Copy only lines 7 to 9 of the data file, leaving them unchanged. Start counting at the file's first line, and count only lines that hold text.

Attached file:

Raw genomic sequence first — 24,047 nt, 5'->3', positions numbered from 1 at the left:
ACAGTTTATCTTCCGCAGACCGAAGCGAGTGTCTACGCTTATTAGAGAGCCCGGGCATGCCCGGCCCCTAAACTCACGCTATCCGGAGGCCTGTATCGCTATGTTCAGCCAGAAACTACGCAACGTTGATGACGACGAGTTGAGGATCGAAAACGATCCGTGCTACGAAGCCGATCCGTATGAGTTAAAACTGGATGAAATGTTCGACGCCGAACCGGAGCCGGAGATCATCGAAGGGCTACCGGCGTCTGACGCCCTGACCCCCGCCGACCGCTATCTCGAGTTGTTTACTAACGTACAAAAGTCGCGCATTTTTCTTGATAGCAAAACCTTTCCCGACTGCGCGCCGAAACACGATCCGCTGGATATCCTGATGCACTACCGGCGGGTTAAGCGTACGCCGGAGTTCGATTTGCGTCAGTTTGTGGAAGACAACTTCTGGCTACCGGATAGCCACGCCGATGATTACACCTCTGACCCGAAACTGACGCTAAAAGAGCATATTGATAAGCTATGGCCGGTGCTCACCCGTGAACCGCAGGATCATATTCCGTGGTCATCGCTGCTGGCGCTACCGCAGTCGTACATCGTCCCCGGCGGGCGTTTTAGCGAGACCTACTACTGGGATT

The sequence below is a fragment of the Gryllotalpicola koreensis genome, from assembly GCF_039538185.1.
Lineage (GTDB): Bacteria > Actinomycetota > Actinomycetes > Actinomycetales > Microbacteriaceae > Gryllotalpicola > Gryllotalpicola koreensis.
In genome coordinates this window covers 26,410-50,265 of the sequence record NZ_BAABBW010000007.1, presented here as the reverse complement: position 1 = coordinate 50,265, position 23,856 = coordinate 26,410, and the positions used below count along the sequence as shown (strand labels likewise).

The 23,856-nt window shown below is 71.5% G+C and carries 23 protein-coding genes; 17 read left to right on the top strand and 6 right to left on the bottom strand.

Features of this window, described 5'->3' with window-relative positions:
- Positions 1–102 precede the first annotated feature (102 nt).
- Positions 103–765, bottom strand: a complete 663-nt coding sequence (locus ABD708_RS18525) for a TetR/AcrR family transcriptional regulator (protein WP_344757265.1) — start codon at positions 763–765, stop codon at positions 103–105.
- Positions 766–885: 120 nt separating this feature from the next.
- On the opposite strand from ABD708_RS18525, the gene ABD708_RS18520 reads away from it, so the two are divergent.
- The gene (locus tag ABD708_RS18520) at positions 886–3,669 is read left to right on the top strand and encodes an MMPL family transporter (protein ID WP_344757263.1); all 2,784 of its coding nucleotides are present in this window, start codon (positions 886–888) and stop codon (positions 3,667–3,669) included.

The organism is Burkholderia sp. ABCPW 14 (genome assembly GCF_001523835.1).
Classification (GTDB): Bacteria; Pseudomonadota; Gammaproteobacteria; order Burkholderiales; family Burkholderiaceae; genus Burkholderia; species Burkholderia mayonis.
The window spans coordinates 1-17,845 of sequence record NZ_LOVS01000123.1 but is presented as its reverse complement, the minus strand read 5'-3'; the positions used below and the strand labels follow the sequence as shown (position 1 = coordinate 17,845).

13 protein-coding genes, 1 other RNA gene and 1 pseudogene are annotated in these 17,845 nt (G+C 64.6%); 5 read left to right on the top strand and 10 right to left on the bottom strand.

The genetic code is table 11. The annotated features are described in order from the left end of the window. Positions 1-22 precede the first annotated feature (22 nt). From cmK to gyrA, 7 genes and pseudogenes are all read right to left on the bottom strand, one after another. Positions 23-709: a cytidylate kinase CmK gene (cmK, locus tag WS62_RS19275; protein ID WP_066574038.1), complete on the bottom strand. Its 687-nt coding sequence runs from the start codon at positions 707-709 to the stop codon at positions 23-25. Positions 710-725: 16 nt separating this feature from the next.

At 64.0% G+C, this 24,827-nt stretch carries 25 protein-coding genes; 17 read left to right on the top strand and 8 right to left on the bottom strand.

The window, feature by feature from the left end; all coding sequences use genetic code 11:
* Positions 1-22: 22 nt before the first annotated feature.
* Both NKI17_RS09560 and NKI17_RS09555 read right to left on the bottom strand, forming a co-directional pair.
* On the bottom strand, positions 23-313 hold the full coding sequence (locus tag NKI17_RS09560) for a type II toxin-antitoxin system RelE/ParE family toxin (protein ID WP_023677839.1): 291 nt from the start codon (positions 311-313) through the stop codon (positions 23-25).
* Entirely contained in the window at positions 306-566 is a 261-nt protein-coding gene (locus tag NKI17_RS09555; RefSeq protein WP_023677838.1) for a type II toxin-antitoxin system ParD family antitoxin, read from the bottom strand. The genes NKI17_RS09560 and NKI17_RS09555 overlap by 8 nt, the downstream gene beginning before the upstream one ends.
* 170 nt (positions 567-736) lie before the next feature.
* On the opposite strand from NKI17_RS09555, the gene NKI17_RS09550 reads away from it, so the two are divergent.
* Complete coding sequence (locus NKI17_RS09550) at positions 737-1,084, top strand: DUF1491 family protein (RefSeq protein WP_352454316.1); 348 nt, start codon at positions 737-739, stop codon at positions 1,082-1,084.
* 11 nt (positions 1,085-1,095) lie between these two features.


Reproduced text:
Features of this window, described 5'->3' with window-relative positions:
- Positions 1–102 precede the first annotated feature (102 nt).
- Positions 103–765, bottom strand: a complete 663-nt coding sequence (locus ABD708_RS18525) for a TetR/AcrR family transcriptional regulator (protein WP_344757265.1) — start codon at positions 763–765, stop codon at positions 103–105.